The morning is filled with epiphanies, the afternoon, with photographs.
It begins at 8.15am, back at the conference centre, with a morning of seminars about wine science. I expect to be bored and I am not. Somewhere along the way, I’ve picked up the idea that there is no scientific reason for smelling aromas other than fermented grape juice in a glass of wine. This whole time, a small part of my brain has been assuming that sommeliers and wine writers are making it all up. Our first seminar is led by wine writer and biologist Dr Jamie Goode, who explains that the characteristic aromas and flavours we find in Marlborough Sauvignon Blanc – sweaty, gooseberry, tropical, passionfruit – come directly from chemical compounds called thiols and methoxypyazines. They are actually there. There is a huge body of research about what makes the flavour of Sauvignon Blanc from this region so distinctive globally, and it’s been shown that Marlborough Sauvignon Blanc has very high concentrations of these specific compounds. So it turns out no one is making anything up, except for me.
This initial epiphany is backed up by our third speaker, French perfumer Alexandre Schmitt, who has brought with him the compounds in pure liquid form, the scent of which he distributes around the room on perfume cards. I can easily smell the cut grass, asparagus, and fruity flavours of thiols, methoxypyazines and esters. When Mike Allan from Huia says that he also smells a “banana bite” – the banana confectionery in packets of Party Mix that I thought I smelled yesterday – I feel like my entire life has been vindicated.
Jamie Goode doesn’t stop there though, he leaves me with this gem: “we live in different worlds, and this is particularly true of perceptions of flavours – don’t expect everyone to believe the same.” Alexandre Schmidt delves a little deeper, explaining that “perception is a personal experience. It resorts to memories, representations, image associations that differ from one person to another.” So here is my third epiphany: although we might be smelling the same chemical compounds in a particular glass of wine, the way we interpret and describe them could be entirely different. No one is wrong. Everyone is right. My favourite kind of situation.
This series of morning eureka moments fill me with confidence as I board the bus for Cloudy Bay, the destination of my Classics wine tasting. I’ve learned so much. Yesterday, I knew nothing at all, I was like a child. Today, I am ready.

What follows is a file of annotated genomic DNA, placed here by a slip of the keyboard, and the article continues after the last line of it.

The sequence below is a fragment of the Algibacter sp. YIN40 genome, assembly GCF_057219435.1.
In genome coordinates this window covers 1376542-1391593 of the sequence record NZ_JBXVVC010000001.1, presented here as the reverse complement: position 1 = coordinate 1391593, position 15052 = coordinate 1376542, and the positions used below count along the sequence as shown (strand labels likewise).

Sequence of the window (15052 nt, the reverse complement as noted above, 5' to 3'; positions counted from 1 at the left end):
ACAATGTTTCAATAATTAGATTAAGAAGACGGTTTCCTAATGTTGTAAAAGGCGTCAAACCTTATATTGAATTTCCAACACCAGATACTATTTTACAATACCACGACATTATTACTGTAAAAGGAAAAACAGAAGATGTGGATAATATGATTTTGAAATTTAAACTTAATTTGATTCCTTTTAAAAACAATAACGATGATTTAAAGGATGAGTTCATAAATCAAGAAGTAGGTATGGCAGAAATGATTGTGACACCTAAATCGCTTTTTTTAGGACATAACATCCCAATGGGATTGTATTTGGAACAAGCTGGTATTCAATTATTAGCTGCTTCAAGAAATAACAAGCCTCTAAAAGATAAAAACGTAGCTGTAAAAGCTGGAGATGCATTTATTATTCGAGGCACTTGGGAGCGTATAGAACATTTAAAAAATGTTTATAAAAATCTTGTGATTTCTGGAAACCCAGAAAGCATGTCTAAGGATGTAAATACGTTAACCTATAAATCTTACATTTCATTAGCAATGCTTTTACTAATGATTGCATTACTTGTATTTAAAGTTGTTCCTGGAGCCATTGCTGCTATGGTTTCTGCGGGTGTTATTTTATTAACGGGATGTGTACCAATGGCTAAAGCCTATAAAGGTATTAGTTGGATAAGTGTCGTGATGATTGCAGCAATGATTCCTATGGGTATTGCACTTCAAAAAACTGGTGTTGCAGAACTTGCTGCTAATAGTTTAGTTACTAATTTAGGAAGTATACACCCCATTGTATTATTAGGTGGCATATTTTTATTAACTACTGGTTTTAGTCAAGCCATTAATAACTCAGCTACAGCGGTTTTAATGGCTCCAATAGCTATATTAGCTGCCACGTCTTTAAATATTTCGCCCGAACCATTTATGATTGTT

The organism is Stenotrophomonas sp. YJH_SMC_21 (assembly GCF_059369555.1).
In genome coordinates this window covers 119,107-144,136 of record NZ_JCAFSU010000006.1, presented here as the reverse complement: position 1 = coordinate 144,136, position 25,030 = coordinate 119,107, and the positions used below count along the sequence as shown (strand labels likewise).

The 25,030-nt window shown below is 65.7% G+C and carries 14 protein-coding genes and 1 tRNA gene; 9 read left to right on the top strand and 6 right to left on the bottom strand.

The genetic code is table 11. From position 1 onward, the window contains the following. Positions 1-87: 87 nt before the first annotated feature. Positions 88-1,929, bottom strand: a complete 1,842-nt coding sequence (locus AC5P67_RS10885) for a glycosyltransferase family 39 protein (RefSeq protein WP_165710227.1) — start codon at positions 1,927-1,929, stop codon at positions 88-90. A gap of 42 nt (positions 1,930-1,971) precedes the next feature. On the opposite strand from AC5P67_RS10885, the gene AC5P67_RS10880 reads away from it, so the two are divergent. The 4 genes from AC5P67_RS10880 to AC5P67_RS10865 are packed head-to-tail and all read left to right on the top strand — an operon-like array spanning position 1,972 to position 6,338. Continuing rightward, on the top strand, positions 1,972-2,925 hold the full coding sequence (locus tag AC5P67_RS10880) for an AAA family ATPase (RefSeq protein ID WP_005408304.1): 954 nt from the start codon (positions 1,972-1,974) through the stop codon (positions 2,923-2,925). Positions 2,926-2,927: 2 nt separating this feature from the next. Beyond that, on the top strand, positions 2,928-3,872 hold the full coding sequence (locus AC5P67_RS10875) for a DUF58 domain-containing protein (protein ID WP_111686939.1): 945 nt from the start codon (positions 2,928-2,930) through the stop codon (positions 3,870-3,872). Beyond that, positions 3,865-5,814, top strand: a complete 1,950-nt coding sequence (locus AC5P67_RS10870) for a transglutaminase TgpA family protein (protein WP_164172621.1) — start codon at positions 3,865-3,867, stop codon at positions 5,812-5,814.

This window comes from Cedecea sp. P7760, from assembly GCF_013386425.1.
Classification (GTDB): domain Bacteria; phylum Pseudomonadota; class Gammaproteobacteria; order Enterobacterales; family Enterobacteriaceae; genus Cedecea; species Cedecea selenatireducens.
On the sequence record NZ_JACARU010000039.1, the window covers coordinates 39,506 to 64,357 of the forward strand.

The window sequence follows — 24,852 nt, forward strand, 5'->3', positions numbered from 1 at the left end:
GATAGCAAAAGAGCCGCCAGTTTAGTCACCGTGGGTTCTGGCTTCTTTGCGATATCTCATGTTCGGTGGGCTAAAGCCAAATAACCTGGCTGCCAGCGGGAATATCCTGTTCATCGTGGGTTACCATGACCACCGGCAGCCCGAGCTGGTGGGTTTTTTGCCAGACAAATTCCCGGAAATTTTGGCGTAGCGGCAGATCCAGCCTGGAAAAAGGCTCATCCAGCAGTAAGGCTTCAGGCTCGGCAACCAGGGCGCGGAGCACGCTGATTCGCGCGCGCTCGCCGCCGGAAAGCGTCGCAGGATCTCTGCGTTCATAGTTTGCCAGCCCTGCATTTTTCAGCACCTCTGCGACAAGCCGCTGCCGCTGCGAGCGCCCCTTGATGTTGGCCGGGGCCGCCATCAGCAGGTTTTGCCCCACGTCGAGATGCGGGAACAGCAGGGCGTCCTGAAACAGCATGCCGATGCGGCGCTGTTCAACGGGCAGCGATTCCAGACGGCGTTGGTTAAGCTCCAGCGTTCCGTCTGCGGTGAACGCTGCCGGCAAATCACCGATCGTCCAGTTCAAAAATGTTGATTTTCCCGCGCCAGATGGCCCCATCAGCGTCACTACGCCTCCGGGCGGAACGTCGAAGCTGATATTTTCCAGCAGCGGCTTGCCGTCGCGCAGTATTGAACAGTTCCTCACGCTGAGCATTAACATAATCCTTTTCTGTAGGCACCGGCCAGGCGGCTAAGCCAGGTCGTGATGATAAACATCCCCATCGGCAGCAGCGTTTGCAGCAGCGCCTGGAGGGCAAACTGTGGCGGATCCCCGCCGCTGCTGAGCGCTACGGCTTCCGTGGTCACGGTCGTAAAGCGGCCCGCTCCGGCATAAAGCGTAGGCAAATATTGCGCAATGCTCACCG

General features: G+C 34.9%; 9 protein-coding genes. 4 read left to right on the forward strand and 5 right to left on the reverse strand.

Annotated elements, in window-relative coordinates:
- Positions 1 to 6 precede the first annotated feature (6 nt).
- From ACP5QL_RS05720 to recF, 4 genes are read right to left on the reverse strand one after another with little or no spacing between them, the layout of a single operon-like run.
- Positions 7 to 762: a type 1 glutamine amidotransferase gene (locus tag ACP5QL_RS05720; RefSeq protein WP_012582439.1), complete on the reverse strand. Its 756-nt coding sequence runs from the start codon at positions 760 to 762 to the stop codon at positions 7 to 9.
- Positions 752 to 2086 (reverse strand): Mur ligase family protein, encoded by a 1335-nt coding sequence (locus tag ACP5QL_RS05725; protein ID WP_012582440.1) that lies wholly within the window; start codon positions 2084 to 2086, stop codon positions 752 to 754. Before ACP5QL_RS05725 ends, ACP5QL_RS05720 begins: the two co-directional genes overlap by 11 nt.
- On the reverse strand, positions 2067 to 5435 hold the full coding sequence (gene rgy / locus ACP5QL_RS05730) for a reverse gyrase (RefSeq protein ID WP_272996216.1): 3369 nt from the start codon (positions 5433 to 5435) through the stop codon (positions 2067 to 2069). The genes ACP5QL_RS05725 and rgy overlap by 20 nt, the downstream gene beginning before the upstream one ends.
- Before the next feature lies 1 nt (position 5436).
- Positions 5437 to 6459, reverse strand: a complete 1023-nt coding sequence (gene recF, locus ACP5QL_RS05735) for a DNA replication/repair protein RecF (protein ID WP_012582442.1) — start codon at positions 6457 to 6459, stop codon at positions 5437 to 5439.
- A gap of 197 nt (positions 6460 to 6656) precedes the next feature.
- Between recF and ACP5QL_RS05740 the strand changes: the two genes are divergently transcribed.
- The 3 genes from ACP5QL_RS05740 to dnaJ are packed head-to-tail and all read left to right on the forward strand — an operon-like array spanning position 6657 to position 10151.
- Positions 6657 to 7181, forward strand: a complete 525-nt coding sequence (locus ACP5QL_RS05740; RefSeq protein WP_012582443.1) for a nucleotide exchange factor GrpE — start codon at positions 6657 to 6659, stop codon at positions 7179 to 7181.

Of all the famous makers of Marlborough Sauvignon Blanc, Cloudy Bay has perhaps enjoyed the most widespread fame. It was a wine that raised eyebrows all over the world in the 80s. It was punchy, bold, and beautiful. I feel as if I’m on a sort of pilgrimage, traveling here to taste a selection of classic SBs, and they’ve commandeered an entire wine cellar for the experience. A huge room, filled with the din of winemakers talking, at least fifty, each with their own barrel, spittoon, and selection of wines. They each have at least three vintages for us to taste, and I’m still unsure of my spitting skills. Oh dear.
Morven and I take things slowly, so as not to overwhelm my puny palate. We stop by to see Claudia from Nautilus Estate, who have sponsored all four ArtDegos and many Tasting Clubs. Last year we even spent some time in Marlborough filming with the Nautilus crew during vintage.
We traverse the room, looking specifically for wineries that are part of a group known as Mana, of which my hosts, Huia, are one. Mana is a recently formed collective of wineries from Marlborough, all with an interest in natural practices like organics and bio-dynamics. These wineries are all owned by their winemakers, and I meet a few of them as we move around. They are wonderful people, and it’s very easy to get swept up in their love for the world of wine. Perhaps because it’s rare to stumble upon such widespread passion within an industry, or perhaps because I still haven’t tried to spit, at all.
We have a picnic lunch on the grassy lawn at Cloudy Bay and then we board our buses again. This time they deliver us to Blenheim Railway Station. We are taking a train out to The Store at Kekengeru for an evening “beach party”, because these wine folk don’t do anything by halves.
We are assigned to carriages, and each carriage is watched over carefully by a winemaker warden. Ours is Jules Taylor. A woman in wine! I’d seen her wine labels many times before and always assumed she was a man. What a fool. How delighted I am to be wrong. It is 28 degrees and our train carriage is adorable and from the 1920s. I spend most of the 2 hour trip outside, perched between two carriages, chatting to Mike and Morv and taking photos. Rolling hills and vines for miles. The famous Awatere Valley. The saltworks – huge ponds coloured bright pink and purple. The sea, an insane blue. So much to see my eyes hurt from looking.
The Store at Kekerengu is a beautiful place. We eat crayfish cocktails and steamed salmon parcels and drink anything but Sauvignon Blanc. Mr Whippy is there. Every 10 minutes he plays Greensleeves to remind everyone it’s time for pudding. A queue forms and dissipates. I eat a chocolate-coated cone with a flake stuck into it and end up with chocolate on my dress, naturally. There are people playing cricket. We wander along the the beach as the sun sets.
I have no idea how I ended up here or what I did to deserve it. Everything is glorious. I am so tired.